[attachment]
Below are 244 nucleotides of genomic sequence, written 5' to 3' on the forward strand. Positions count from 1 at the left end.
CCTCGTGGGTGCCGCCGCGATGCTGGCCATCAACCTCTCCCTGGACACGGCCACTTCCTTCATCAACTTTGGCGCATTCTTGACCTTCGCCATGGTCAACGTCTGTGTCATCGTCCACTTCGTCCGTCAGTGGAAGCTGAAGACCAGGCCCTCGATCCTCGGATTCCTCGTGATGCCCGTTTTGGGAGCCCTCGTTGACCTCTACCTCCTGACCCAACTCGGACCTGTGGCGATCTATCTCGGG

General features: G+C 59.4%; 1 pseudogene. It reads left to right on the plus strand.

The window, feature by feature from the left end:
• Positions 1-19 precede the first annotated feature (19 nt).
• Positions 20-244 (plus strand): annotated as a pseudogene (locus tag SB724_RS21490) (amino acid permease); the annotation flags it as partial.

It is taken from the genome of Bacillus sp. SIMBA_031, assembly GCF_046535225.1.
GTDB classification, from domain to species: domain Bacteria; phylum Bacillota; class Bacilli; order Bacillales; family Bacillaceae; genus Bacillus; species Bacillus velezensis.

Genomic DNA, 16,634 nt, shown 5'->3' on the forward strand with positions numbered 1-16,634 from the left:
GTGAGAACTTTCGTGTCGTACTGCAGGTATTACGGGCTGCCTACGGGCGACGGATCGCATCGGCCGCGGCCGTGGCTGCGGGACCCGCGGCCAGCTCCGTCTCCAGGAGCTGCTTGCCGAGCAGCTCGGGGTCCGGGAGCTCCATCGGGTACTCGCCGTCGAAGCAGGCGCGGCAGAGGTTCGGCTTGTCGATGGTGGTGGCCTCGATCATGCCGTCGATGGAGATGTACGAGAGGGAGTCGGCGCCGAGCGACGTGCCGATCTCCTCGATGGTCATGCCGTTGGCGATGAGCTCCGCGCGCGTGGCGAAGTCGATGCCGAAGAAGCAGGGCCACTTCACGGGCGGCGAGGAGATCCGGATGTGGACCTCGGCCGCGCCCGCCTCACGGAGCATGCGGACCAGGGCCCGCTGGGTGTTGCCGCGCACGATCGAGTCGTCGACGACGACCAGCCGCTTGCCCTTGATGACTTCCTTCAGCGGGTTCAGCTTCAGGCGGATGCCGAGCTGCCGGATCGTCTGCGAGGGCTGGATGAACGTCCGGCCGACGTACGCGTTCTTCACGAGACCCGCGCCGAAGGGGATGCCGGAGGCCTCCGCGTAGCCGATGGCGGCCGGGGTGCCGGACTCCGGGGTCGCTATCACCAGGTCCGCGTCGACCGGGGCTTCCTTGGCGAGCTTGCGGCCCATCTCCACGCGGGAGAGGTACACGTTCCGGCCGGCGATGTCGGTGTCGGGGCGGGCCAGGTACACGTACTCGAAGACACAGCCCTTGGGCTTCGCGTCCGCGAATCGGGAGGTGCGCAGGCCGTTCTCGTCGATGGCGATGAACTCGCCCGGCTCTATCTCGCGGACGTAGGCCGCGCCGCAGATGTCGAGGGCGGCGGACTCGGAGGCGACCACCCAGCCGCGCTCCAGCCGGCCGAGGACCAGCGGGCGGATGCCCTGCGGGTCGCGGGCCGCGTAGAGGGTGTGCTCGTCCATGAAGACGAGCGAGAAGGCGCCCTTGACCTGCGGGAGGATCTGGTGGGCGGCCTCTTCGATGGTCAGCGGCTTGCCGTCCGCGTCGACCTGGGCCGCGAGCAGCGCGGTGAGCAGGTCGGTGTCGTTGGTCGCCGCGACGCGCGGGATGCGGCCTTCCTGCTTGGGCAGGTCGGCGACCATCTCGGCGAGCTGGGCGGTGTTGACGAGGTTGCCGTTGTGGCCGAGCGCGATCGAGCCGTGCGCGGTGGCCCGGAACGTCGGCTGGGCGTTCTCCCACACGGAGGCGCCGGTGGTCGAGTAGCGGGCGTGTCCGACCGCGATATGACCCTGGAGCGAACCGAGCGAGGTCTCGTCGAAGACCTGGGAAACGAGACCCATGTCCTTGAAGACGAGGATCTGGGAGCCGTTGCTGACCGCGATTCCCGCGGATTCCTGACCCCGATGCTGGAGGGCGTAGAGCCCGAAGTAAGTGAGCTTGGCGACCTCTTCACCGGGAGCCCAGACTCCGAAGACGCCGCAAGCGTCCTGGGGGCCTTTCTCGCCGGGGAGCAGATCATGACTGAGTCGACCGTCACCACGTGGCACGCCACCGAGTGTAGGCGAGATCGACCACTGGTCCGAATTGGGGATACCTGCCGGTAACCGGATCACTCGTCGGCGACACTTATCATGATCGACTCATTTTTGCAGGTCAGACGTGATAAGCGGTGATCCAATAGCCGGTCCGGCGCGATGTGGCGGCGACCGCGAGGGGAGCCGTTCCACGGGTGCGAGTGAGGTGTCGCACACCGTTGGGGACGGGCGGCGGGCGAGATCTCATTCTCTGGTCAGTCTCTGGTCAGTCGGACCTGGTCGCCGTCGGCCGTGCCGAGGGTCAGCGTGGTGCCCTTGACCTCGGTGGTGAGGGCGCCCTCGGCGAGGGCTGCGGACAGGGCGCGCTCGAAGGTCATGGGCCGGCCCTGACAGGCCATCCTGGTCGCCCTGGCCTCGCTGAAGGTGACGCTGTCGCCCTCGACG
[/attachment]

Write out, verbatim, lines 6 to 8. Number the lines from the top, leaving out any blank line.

• Positions 20-244 (plus strand): annotated as a pseudogene (locus tag SB724_RS21490) (amino acid permease); the annotation flags it as partial.

It is taken from the genome of Bacillus sp. SIMBA_031, assembly GCF_046535225.1.
GTDB classification, from domain to species: domain Bacteria; phylum Bacillota; class Bacilli; order Bacillales; family Bacillaceae; genus Bacillus; species Bacillus velezensis.